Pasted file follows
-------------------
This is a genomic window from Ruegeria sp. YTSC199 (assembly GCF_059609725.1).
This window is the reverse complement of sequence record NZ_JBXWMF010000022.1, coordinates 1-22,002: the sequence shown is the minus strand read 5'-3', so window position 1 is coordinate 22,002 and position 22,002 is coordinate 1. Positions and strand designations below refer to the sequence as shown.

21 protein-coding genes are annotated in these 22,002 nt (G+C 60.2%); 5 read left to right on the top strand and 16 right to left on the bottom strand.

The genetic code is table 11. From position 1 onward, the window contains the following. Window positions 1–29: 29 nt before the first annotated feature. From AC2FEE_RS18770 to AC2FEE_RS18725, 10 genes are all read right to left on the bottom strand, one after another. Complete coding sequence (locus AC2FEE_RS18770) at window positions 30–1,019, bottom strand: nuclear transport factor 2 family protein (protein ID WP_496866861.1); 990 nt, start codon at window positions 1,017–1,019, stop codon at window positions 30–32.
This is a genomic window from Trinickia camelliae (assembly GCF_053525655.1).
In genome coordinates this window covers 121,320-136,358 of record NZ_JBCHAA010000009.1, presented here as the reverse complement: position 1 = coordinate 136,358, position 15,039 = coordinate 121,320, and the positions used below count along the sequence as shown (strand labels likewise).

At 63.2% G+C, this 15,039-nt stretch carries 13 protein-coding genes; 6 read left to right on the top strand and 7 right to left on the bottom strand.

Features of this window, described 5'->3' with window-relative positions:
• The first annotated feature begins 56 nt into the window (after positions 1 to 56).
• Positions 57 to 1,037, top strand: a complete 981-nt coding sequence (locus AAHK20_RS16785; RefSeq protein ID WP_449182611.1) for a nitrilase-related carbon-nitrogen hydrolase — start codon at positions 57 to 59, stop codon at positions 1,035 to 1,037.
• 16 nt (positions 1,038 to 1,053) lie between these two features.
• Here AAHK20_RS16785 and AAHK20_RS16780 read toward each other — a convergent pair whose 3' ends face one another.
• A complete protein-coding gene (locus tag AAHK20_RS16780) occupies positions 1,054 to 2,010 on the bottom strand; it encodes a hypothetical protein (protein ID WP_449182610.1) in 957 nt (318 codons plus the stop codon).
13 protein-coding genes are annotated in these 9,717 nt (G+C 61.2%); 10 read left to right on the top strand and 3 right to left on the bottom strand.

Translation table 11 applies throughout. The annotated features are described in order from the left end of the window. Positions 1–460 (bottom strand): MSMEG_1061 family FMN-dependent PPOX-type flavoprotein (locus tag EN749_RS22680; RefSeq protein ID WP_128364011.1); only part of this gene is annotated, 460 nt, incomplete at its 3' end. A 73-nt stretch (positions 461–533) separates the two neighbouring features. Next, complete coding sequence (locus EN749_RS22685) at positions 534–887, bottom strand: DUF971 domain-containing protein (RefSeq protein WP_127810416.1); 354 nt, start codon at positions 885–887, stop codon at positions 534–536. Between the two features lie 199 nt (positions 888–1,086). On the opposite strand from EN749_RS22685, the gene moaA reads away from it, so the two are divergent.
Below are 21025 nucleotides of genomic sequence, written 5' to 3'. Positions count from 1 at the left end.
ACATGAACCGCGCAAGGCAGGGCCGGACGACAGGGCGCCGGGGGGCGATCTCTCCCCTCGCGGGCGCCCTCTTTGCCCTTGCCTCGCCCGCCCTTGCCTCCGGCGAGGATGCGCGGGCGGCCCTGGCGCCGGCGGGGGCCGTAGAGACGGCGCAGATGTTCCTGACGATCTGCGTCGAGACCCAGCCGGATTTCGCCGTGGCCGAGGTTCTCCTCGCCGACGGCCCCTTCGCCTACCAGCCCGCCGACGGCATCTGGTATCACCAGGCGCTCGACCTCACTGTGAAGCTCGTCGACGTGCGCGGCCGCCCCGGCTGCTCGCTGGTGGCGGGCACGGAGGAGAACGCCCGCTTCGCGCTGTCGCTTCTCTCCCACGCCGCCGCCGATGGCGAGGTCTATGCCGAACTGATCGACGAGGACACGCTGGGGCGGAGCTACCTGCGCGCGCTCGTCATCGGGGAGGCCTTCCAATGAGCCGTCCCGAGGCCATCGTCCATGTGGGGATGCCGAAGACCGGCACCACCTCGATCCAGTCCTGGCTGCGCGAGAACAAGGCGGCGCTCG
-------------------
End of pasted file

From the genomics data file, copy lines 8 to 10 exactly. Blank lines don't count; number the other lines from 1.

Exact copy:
Features of this window, described 5'->3' with window-relative positions:
• The first annotated feature begins 56 nt into the window (after positions 1 to 56).
• Positions 57 to 1,037, top strand: a complete 981-nt coding sequence (locus AAHK20_RS16785; RefSeq protein ID WP_449182611.1) for a nitrilase-related carbon-nitrogen hydrolase — start codon at positions 57 to 59, stop codon at positions 1,035 to 1,037.